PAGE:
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The learner may sometimes find it convenient, in the writing of proper names and words not in common use, to be more explicit in relation to vowels, diphthongal sounds, and doubtfiil consonants; for which purpose the following instructions are given. They will, however, be found less necessary, as the writing and reading become more familiar and should only be used to prevent obscurity.

RULES. 1st. As A, I, O, are the only vowels ever used alone, they may be easily distinguished as follows . i; that is, A above, I in the centre, and O below, the line of writing.

2d. At the beginning and end of words make use of the same distinctions, •i or y

3d. To show what vowels are omitted in the middle of words, place a :('mma over the word as follows, thus :

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a or e

.0 or u

for a ore;

for i ory;

for o or u

4th. For diphthongal sounds place the comma under the word, as follows, ī for ou; and 7 for oy.


5th. In doubtful cases, let

be made heavi. If 9 / vier than k

Arbitrary Characters. Enough has been already said in relation to Arbitrary Characters, and therefore a single remark must suffice. The Compiler of this work, after having learned, at great expense of memory, some hundreds of arbitrary signs, has at length abandoned the whole, except the following, 0 The world

These are

learned, and are so + Jesus Christ

very appropriate as x Christianity

not to be soon forx Christian Religion





The preceding system is complete in itself, and has no dependance on the following instruction. It is, therefore, earnestly recommended, that beginners have nothing to do with short hand shortened, till they are quite familiar with short hand. They may then increase their facility of writing, by adding other links to the chain of abbreviation, without weakening those which precede.

The learner will here discover no characters with which he is not already familiar; although, from the manner in which they are made and located, they receive additional powers. And, notwithstanding the instruction here given is considered quite sufficient, still, the learner may, upon the same plan, go much farther by the use of other stenographic letters above or below the line-and all this, without material encroachment upon the fundamental principles of the system; but it is no more necessary for the common stenographer, than conic sections or fluxions to the humble arithmetician.


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See the tirst chapter of Ge nesis, as written upon this plan, plate 17.


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Instructions. 1st make an inverted* m, for him, am, most.


peculiar, people, practical.
h, “ hand, heart, how.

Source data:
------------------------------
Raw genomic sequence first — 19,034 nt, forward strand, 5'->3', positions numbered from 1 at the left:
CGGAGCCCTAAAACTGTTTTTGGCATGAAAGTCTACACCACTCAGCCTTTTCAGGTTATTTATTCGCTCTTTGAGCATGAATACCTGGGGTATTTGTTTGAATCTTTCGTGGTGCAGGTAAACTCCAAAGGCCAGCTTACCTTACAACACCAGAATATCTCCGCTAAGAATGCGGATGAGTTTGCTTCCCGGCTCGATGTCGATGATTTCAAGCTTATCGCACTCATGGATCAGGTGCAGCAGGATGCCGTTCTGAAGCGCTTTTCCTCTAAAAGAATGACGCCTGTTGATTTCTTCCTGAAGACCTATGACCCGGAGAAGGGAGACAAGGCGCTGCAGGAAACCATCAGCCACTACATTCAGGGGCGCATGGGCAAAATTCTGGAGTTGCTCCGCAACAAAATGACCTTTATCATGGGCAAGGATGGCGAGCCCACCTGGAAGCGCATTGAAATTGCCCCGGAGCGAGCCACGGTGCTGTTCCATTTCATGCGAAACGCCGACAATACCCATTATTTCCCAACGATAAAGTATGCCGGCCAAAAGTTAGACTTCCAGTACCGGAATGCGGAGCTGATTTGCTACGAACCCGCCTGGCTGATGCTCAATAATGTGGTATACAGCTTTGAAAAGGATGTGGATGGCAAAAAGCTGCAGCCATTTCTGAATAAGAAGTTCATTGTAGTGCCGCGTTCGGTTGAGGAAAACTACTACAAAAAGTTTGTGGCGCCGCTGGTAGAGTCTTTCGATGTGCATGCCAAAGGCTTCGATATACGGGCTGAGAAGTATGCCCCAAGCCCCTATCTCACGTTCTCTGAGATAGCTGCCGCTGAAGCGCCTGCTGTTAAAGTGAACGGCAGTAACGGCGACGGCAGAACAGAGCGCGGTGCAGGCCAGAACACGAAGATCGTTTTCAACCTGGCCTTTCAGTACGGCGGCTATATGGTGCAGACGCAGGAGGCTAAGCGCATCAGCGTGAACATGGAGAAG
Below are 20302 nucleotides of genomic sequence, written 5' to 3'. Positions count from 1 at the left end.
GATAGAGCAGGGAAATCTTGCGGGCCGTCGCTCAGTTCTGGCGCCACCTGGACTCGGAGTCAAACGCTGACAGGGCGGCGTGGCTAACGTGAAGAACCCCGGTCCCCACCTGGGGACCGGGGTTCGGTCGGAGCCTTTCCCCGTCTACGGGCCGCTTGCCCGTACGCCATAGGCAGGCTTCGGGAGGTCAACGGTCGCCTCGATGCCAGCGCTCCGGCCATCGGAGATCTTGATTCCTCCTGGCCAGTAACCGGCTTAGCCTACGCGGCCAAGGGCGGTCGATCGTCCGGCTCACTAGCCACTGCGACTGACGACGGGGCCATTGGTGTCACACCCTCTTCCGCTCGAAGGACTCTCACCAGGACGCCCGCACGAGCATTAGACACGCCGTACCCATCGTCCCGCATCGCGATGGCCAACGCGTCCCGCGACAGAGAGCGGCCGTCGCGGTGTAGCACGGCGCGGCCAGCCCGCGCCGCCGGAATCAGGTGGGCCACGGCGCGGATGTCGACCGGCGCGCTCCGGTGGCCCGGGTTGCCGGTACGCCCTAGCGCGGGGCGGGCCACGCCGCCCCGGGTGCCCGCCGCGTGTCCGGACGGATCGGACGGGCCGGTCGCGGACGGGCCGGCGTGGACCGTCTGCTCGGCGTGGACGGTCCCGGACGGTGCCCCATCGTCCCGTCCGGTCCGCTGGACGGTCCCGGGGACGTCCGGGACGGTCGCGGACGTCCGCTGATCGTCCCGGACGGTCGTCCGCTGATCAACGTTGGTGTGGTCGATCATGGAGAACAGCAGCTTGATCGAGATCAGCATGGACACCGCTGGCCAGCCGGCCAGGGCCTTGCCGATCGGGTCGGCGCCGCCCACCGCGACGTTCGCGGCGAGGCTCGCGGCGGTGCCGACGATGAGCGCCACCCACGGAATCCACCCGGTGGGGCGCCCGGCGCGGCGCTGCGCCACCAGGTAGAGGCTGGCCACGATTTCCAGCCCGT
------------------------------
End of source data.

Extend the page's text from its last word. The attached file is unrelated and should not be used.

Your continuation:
b, “ but, because, believe.
1, law, live, large.

was, what, without.
th, “ them, then, this.

“ ious,“ virtuous, righteous, religious. 2d. Make a horizontal touch above the line of writing for and the, or by the; and the same touch _ below the line for in the, or of the

30. Make two dots above the line of writing, for for the, or from the ; and the same below the line, for wilh the, or was the.

Remark.-When signs are placed above or below the line, to represent a word or words, they should not stand near the preceding or following words, lest they be taken for parts thereof.

* The inverted characters, may be seen on the right of plate 2, against the alphabet and words. I'he looped characters are frequently thus inserted, for convenience in joining, but never when alone, except in short hand shortened.

1st CHAP. OF GENESIS.—See plate 17. 1. In the beginning God created the heaven and the earth.

2. And the earth was without form, and void ; and darkness was upon the face of the deep. And the Spirit of God moved upon the face of the waters.

3. And God said, Let there be light: and there was light.

4. Ănd God saw the light, that it was good; and God divided the light from the darkness.

5. And God called the light Day, and the darkness he called Night. And the evening and the morning were the first day.

6. And God said, Let there be a firmament in the midst of the waters, and let it divide the waters from the waters.

7. And God made the firmament, and divided the waters which were under the firmament, from the waters which were above the firmamenta and it was so.

8. And God called the firmament Heaven. And the evening and the morning were the second day.

9. And God said, Let the waters under the heaven be gathered together unto one place, and let the dry land appear; and it was so.

10. And God called the dry land Earth; and the gathering together of the waters called he Seas: and God saw that it was good.

11. And God said, Let the earth bring forth grass, the herb yielding seed, and the fruit-tree yielding fruit after his kind, whose seed is in itself, upon the earth : and it was so.

12. And the earth brought 'orth grass, and herb

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